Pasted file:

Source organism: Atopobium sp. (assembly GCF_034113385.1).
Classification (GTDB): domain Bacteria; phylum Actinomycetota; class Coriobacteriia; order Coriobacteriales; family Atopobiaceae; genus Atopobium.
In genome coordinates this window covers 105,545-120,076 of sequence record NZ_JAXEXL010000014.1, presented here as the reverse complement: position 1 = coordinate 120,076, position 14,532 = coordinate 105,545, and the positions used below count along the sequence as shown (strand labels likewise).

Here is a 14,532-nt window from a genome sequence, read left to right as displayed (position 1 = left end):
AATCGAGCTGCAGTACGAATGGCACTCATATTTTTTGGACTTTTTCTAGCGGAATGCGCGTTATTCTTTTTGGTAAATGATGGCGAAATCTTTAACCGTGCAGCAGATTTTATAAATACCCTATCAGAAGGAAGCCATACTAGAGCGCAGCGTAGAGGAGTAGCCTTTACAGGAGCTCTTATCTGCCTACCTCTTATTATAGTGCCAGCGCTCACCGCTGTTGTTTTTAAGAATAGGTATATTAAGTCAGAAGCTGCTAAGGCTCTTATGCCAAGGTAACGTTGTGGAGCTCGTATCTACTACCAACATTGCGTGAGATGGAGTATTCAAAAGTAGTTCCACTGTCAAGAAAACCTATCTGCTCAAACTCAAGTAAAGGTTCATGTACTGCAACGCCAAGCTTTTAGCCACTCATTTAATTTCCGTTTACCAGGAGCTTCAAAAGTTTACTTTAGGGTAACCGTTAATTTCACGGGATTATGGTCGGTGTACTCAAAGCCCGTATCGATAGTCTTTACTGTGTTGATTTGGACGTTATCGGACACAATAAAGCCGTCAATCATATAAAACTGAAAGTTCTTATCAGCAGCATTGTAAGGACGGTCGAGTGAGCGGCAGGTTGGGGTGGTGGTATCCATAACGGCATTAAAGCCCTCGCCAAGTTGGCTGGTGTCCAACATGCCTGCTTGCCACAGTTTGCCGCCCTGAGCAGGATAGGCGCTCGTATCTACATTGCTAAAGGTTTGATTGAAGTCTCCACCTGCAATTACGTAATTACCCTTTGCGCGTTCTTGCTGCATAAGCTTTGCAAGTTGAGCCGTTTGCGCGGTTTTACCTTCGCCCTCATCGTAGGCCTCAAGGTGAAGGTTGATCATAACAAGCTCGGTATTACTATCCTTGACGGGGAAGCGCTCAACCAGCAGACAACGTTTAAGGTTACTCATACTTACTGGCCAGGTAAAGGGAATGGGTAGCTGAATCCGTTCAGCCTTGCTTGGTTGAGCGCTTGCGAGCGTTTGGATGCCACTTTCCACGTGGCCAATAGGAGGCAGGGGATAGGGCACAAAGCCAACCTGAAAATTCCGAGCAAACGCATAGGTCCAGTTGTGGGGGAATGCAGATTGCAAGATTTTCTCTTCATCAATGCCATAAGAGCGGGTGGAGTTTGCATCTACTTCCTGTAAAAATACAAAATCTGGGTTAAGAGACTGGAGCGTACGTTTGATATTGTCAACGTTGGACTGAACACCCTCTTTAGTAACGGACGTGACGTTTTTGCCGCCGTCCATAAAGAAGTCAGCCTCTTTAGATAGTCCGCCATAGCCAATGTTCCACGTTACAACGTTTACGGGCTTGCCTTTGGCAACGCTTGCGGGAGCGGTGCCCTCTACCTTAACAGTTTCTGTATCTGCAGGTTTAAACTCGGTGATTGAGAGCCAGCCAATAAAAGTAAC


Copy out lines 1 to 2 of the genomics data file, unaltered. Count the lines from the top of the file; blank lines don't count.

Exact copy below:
Source organism: Atopobium sp. (assembly GCF_034113385.1).
Classification (GTDB): domain Bacteria; phylum Actinomycetota; class Coriobacteriia; order Coriobacteriales; family Atopobiaceae; genus Atopobium.